Menuwatch: The Bybrook

23 June 2016 by
Menuwatch: The Bybrook

At the Bybrook in the Manor House hotel in Castle Combe, executive chef Rob Potter has had big shoes to fill, but he's already picking up accolades. Tom Vaughan reports

At the Manor House, however, the answer wasn't far away - in fact, it was just four miles down the road. In February, Rob Potter - formerly head chef at the Park restaurant at nearby Lucknam Park - took up the reins as executive chef at the property's Bybrook restaurant. The proximity of the two employers, he admits, did present a few problems at first: "Obviously I've got big shoes to fill here at the Manor House and I want to put my own stamp on the menu. But then I didn't want to be cooking the same dishes as at Lucknam. It's a small industry and people would quickly talk."

The fact that he has managed, in just six weeks, to create a menu that is not only very individual from both his predecessor's and Lucknam's, but has very swiftly managed to pick up accolades, suggests the Manor House is on to a winner.

Potter's brief was to create an accessible fine-dining menu that makes optimum use of the garden. "It's got to be food that you read and want to eat - with ingredients that guests walk past in the grounds then see on the menu." Relaxing the offering was also important, with the hotel losing customers to the neighbouring pub midweek. So Potter's first change was to swap the lunch menu for a more informal brasserie offering, meaning the team could properly concentrate on a flawless evening service.

With three courses clocking in at £66, undoubtedly the highlight of Potter's modern European menu is a foie gras starter - a meaty slab of pan-fried lobe sat atop chicory marmalade (slow-cooked chicory with shallots, tarragon, white wine vinegar, sherry vinegar and sugar) and a burnt orange sauce, topped with crumbled gingerbread and radicchio. As Potter says, it is all "classical flavours" but in a lighter, modern setting, where the foie gras is complemented, not overpowered.

Rob Potter

For mains, Old Spot pigs reared on the hotel grounds create the backbone of an excellent pork dish: brined then waterbathed belly is served with pink fillet atop a rich base of puréed black pudding, pork jus and spiced lentils. Accompanying it is a turnip fondant and sharp apple compote. "It starts off with the richness of the belly and finishes with the sharp bite and texture of the apple," explains Potter. Underpinning it all is the sheer quality of the pork and the rich depth Potter manages to give the jus.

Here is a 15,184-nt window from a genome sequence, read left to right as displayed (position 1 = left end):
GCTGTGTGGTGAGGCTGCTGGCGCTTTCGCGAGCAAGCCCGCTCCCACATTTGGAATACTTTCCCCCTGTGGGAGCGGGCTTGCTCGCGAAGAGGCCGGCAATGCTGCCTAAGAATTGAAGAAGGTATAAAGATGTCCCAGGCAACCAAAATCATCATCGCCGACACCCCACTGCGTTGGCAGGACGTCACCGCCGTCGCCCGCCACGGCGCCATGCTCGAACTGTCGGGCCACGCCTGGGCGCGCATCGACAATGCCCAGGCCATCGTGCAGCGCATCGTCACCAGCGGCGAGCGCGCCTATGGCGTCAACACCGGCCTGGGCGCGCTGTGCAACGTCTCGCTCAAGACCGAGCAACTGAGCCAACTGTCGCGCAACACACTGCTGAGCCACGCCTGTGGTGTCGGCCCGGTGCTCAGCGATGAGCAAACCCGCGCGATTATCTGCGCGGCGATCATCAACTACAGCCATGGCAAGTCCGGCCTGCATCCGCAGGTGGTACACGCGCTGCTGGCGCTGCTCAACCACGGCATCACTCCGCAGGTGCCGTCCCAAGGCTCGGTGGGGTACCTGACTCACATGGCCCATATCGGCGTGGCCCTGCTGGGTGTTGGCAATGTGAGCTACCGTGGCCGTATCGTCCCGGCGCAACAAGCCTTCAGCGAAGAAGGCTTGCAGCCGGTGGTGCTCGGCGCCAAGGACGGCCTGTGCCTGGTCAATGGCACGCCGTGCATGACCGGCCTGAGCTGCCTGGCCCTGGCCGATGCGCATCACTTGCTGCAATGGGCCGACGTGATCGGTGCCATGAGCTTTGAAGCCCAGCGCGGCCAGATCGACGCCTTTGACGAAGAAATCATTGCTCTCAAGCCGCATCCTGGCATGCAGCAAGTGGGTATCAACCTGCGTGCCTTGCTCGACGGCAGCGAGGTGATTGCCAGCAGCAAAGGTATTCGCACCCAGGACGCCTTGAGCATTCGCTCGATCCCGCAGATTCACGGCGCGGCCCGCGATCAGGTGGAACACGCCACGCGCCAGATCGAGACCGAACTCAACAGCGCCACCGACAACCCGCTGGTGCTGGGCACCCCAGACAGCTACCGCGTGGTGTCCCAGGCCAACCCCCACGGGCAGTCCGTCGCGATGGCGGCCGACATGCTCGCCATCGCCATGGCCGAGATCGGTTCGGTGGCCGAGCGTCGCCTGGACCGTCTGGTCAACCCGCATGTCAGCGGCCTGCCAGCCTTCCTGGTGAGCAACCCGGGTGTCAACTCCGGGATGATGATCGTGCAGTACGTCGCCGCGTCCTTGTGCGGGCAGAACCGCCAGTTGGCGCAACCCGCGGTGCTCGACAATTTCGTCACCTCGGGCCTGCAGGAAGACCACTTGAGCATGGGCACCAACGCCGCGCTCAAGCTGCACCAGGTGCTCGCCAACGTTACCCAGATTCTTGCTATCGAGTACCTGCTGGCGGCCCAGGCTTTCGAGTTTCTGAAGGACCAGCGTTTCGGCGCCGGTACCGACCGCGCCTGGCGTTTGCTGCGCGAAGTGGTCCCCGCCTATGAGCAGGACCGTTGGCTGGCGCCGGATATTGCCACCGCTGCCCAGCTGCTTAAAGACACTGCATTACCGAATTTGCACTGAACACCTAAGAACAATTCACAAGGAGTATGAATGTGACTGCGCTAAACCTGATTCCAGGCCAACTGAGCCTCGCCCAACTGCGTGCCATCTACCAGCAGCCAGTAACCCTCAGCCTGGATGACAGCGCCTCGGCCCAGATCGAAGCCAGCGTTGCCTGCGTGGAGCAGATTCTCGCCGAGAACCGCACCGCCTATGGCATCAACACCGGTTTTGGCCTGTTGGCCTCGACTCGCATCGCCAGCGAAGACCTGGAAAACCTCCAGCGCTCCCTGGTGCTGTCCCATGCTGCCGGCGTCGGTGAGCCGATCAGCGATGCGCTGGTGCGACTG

To finish, another take on a classic - Amalfi lemon tart. The real star is the tart's wobble. "It's come out of the oven that afternoon. If you want to put a tart on the menu, you have to cook it daily," says Potter. The tart is topped with a thin layer of nougatine to give it a crunch, as well as macerated raspberries, small squares of raspberry jelly and basil leaves, and a raspberry sorbet.

Sautéed fois gras, chicory, gingerbread purée, toasted hazelnuts

There should also be an honourable mention for Potter's cheese course - a simple Parmesan sablé with walnuts, topped with whipped Colston Bassett mousse, pear chutney, candied walnuts and celery shoots. "The idea was that it would be a subtle taste of cheese - a nibble that packs a lot of flavour without overwhelming."

Despite only being six weeks in, Potter has already had a visit from the inspectors and successfully retained the restaurant's three AA rosettes, with the inspector commending the menu's consistency. "It gave me confidence and let me know that I'm on the right track," he says.

"It's a big job to come in to with accolades already in place. Obviously there's Michelin in September and there's no pressure on me from the hotel to keep it. It's not the be all and end all though - what's more important is the feedback we've been getting," he says, then pauses briefly. "But if we don't get it this year, then we've got to knuckle down and get it next year."

From the menu


  • Flame-grilled mackerel, celeriac remoulade, pink grapefruit, smoked eel beignet
  • Hand-dived scallops, apple, walnut, cauliflower, pickled shallot


  • Line-caught Cornish John Dory, English peas, langoustine, sauté potato, langoustine vinaigrette
  • Slow-cooked fillet of beef, truffle mashed potato, onion flavours, braised ox tongue, red wine jus


  • Melting chocolate tian, malt ice-cream, aerated chocolate, pecans
  • Burnt butter parfait, green apple sorbet, apple crisp

Á€ la carte menu: three courses for £66

Flame-grilled mackerel, celeriac remoulade, pink grapefruit and smoked eel beignet

The Bybrook

The Manor House, Castle Combe, Chippenham SN14 7HR

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